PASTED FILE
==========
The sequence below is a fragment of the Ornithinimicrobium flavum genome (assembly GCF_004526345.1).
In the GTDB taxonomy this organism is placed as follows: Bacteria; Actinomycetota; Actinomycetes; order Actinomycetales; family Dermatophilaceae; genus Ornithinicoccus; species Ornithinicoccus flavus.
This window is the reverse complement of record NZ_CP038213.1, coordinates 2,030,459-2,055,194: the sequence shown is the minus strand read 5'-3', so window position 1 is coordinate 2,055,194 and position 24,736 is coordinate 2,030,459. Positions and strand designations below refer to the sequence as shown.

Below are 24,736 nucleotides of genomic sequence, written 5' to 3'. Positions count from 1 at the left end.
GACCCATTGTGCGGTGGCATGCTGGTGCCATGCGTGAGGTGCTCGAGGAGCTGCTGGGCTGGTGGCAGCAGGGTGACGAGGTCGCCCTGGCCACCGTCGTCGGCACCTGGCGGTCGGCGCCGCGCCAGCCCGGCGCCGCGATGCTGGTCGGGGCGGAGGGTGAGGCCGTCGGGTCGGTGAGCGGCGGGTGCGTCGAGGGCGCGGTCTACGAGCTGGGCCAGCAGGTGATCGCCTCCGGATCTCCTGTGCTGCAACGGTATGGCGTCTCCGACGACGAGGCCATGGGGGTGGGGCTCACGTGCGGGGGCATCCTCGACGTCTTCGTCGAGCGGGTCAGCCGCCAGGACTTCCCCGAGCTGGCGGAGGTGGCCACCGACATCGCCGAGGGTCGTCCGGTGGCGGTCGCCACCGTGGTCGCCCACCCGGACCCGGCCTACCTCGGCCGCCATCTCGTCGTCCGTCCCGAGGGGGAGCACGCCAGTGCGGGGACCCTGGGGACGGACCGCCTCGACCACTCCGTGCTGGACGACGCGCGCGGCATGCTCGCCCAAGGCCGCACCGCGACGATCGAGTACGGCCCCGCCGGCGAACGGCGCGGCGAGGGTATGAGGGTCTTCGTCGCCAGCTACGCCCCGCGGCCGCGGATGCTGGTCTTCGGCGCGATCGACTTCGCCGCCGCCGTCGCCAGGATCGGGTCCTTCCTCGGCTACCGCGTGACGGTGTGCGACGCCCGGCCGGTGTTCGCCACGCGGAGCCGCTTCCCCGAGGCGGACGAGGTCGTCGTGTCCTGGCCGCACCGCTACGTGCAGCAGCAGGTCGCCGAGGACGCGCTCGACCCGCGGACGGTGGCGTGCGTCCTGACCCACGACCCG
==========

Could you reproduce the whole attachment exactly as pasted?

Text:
The sequence below is a fragment of the Ornithinimicrobium flavum genome (assembly GCF_004526345.1).
In the GTDB taxonomy this organism is placed as follows: Bacteria; Actinomycetota; Actinomycetes; order Actinomycetales; family Dermatophilaceae; genus Ornithinicoccus; species Ornithinicoccus flavus.
This window is the reverse complement of record NZ_CP038213.1, coordinates 2,030,459-2,055,194: the sequence shown is the minus strand read 5'-3', so window position 1 is coordinate 2,055,194 and position 24,736 is coordinate 2,030,459. Positions and strand designations below refer to the sequence as shown.

Below are 24,736 nucleotides of genomic sequence, written 5' to 3'. Positions count from 1 at the left end.
GACCCATTGTGCGGTGGCATGCTGGTGCCATGCGTGAGGTGCTCGAGGAGCTGCTGGGCTGGTGGCAGCAGGGTGACGAGGTCGCCCTGGCCACCGTCGTCGGCACCTGGCGGTCGGCGCCGCGCCAGCCCGGCGCCGCGATGCTGGTCGGGGCGGAGGGTGAGGCCGTCGGGTCGGTGAGCGGCGGGTGCGTCGAGGGCGCGGTCTACGAGCTGGGCCAGCAGGTGATCGCCTCCGGATCTCCTGTGCTGCAACGGTATGGCGTCTCCGACGACGAGGCCATGGGGGTGGGGCTCACGTGCGGGGGCATCCTCGACGTCTTCGTCGAGCGGGTCAGCCGCCAGGACTTCCCCGAGCTGGCGGAGGTGGCCACCGACATCGCCGAGGGTCGTCCGGTGGCGGTCGCCACCGTGGTCGCCCACCCGGACCCGGCCTACCTCGGCCGCCATCTCGTCGTCCGTCCCGAGGGGGAGCACGCCAGTGCGGGGACCCTGGGGACGGACCGCCTCGACCACTCCGTGCTGGACGACGCGCGCGGCATGCTCGCCCAAGGCCGCACCGCGACGATCGAGTACGGCCCCGCCGGCGAACGGCGCGGCGAGGGTATGAGGGTCTTCGTCGCCAGCTACGCCCCGCGGCCGCGGATGCTGGTCTTCGGCGCGATCGACTTCGCCGCCGCCGTCGCCAGGATCGGGTCCTTCCTCGGCTACCGCGTGACGGTGTGCGACGCCCGGCCGGTGTTCGCCACGCGGAGCCGCTTCCCCGAGGCGGACGAGGTCGTCGTGTCCTGGCCGCACCGCTACGTGCAGCAGCAGGTCGCCGAGGACGCGCTCGACCCGCGGACGGTGGCGTGCGTCCTGACCCACGACCCG